It's called Life Series. These powerful, short and amazingly well done videos are specifically designed to help new believers to grow in their new LIFE in Christ.
Before I get any flack for concept stealing, I want to let you know that I got permission from my friend Lee Strobel, author of The Case for Christ, The Case for Faith, The Case for Christmas and, The Case for....just about everything dealing with the subject of Jesus, to spin his "Case for" theme toward youth ministry.
Lee wholeheartedly agreed that this is a message I should tackle. He, too, is convinced that this next generation needs reached and that it's going to take youth leaders, parents and pastors fully aligned with the right kind of philosophy to reach them.
I hesitate to even use the term "right kind of youth ministry" because I'm actually not referring to any particular youth ministry model or program. Models and programs are fine and necessary, but what makes or break them is, not the program itself but the philosophy behind them.
The old business adage, "Culture eats strategy for breakfast" is also true for youth ministry. When the right kind of culture is present in a youth ministry almost any model or program will work. And when the right kind of culture is not present then it doesn't matter what program or model you have in place, because it's doomed to fail.
But, before I make a case for the right kind (philosophy/mindset) of youth ministry, allow me to make a case for youth ministry in general. Why is youth ministry strategically important for the church?
Firstly, and this is something we all intuitively know, the VAST majority of people who put their faith in Jesus do so by the age of 18. I'm sure that you, like me, have read the statistics that the younger a person is the more likely they are to come to Christ.
The movie Rocky captures the spirit of a lone fighter with the odds stacked against him who prevails in the end. What's interesting about this film is that the same caliber of courage depicted by Rocky is what it took to actually make the movie.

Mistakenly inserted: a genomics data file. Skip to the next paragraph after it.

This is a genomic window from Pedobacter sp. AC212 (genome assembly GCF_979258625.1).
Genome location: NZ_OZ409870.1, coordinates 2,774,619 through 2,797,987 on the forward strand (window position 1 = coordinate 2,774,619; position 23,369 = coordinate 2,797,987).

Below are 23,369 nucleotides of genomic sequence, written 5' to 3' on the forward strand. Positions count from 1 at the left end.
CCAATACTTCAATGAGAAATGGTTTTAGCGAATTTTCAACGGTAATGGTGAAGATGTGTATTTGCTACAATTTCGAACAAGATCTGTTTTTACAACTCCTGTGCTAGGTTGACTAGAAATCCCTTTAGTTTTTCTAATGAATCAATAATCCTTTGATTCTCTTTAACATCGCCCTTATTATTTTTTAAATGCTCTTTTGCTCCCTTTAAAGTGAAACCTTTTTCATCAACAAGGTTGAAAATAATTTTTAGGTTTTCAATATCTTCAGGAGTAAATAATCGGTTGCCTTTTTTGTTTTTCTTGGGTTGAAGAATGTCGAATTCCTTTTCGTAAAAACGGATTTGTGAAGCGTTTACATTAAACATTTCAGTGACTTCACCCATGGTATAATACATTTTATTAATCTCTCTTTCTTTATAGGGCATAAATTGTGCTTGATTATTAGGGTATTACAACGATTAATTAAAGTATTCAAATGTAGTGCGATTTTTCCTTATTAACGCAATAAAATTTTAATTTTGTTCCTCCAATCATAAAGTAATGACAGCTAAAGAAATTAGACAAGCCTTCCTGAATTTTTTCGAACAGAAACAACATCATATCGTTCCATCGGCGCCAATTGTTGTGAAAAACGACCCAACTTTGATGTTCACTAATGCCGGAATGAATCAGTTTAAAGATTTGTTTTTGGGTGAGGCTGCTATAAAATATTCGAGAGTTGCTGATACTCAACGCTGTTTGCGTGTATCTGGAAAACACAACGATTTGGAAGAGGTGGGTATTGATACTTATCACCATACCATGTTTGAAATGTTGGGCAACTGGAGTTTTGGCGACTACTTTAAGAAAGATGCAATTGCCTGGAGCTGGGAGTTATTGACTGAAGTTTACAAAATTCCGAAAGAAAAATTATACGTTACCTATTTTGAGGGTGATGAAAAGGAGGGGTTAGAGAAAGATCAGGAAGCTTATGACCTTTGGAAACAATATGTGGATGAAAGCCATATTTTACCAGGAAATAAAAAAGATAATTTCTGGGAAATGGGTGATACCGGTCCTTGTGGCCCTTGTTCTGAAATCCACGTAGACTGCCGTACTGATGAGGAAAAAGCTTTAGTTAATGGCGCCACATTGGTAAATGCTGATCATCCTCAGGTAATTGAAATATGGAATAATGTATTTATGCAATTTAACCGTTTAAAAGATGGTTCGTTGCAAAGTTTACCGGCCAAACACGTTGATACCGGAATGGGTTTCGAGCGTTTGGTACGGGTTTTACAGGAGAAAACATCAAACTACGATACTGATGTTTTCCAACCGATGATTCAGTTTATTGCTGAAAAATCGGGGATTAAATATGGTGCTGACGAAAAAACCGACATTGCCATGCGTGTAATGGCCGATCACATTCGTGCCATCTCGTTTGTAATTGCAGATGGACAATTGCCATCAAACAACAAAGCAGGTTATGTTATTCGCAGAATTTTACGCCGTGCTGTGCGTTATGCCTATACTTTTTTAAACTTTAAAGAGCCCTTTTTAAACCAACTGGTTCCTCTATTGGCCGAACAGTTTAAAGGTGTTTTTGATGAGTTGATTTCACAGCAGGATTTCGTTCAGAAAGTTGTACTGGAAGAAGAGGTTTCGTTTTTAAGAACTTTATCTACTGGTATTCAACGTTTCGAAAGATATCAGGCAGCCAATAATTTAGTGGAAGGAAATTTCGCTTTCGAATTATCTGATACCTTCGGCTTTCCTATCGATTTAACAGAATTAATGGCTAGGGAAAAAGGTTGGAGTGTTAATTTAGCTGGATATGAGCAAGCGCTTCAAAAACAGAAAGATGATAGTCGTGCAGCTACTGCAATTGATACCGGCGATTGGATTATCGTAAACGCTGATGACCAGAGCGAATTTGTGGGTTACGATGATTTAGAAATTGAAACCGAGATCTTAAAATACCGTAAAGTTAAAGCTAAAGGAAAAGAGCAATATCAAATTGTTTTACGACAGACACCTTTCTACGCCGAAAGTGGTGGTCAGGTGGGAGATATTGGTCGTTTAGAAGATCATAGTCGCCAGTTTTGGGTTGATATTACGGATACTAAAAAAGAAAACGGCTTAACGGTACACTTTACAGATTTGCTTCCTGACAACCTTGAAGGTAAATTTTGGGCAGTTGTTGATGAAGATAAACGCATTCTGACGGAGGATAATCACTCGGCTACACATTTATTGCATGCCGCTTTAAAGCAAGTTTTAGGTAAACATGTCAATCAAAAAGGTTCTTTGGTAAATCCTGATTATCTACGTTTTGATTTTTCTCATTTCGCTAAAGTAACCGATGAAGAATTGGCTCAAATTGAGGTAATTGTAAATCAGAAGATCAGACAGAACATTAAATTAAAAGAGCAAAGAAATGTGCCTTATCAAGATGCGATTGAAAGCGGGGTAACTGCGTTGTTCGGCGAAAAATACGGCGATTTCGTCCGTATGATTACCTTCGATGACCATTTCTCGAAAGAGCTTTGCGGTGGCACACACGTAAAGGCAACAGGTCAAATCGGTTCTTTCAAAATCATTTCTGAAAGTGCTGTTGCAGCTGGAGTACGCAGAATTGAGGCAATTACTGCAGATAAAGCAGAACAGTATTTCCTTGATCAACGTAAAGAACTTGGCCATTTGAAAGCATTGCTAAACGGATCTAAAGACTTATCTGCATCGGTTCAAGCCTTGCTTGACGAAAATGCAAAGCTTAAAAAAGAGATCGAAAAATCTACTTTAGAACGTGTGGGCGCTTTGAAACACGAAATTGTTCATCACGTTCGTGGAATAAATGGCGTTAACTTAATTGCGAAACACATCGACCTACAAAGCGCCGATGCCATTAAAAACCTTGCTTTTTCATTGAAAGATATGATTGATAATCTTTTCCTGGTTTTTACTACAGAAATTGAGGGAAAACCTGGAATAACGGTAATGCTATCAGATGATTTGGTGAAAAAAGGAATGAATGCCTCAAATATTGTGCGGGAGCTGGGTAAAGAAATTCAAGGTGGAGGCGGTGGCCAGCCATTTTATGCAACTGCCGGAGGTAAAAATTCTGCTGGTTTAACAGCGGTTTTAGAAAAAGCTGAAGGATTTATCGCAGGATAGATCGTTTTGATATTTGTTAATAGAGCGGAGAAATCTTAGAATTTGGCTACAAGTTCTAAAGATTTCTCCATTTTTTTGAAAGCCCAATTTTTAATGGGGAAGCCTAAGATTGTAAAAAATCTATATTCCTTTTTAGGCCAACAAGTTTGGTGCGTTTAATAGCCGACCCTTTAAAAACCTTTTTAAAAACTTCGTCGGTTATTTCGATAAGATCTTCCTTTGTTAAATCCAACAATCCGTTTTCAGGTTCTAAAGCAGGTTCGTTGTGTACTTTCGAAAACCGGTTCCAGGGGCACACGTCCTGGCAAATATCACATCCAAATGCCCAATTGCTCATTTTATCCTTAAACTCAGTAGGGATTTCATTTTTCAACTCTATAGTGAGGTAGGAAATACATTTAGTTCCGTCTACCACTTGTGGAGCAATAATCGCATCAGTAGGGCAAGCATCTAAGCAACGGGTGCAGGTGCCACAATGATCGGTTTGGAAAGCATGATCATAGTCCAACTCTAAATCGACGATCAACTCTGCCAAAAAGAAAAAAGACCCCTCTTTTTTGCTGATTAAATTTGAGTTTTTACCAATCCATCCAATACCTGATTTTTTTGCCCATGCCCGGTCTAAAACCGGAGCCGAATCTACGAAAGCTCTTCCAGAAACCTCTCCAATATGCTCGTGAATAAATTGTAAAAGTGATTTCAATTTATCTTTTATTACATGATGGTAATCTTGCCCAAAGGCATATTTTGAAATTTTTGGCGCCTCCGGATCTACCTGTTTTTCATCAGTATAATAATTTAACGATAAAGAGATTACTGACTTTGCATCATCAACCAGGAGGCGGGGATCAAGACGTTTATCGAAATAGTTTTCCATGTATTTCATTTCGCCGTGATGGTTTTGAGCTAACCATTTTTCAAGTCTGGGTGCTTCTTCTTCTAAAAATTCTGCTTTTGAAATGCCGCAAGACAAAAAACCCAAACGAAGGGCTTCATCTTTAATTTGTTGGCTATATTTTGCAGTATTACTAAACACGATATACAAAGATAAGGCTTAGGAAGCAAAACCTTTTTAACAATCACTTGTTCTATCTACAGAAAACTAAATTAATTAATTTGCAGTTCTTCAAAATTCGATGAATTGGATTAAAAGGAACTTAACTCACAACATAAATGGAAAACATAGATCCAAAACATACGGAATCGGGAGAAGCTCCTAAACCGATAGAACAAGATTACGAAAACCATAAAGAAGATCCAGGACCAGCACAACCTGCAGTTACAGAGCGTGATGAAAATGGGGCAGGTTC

Someone once defined insanity as "doing the same things over and over again and expecting different results." Isn't this what typical youth ministry is doing? We have the same basic strategies as we did 30 years ago and we are getting the same basic results (maybe even less!)
Jesus was a youth leader. When Peter, Jesus and the rest of the disicples went into Capernaum only Peter and Jesus paid the temple tax (Matthew 17:24-27). If you cross-reference this passage with Exodus 30:14 it becomes clear that the temple tax was only for those 20 years old and older.
If I'm reading these passages correctly, Jesus was a youth leader, with only one adult sponsor (and one really rotten kid named Judas.)
But within the span of 3 1/2 years (about the time a typical teenager is in high school minus summer vacations) he turned those teenagers into teen leaders. After the ascension here's how the big dawg religious leaders of the day viewed them, "When they saw the courage of Peter and John and realized that they were unschooled, ordinary men, they were astonished and they took note that these men had been with Jesus." Acts 4:13.
These teen leaders went on .to take the Gospel to the ends of the world. Some even went on to write books that would be included in the canon of Scripture and be used of God to build the church on a firm theological foundation.
Every youth leader has a false dilemma. This "dilemma" is whether or not to focus on evangelism or discipleship with their youth ministry.
The typical youth leader's thought process may go something like this, "If I focus on evangelism the kingdom will grow and so will my youth group. But if I focus on discipleship my teens will grow spiritually. I guess I'll focus on discipleship first and then my teens will be ready to evangelize."
But how has that approach worked with the adults in our churches? As a result of this "disciple first/evangelize later" approach we have a bunch of Christians filling our pews that may know basic doctrine but have lost their passion, urgency and vision to reach the lost. As a matter of fact the average Christian adult has never shared the Gospel with one of their peers.
But the youth leader's dilemma is really no dilemma at all if we take a look at the ministry of Jesus to his young disciples. Jesus had a "disciple now/evangelize now" approach that took his disciples deep into the Word while taking them wide (on mission) into the world.
1. Put them in situations where they have something to risk (mission trips, evangelistic outreaches, etc.) Matthew 10:38
Evangelism is often looked at as the red headed step child (apologies to any reading this right now) of the youth ministry world. We deal with it because we are legally required to in the by-laws of the Bible but, down deep in our hearts, we are more passionate about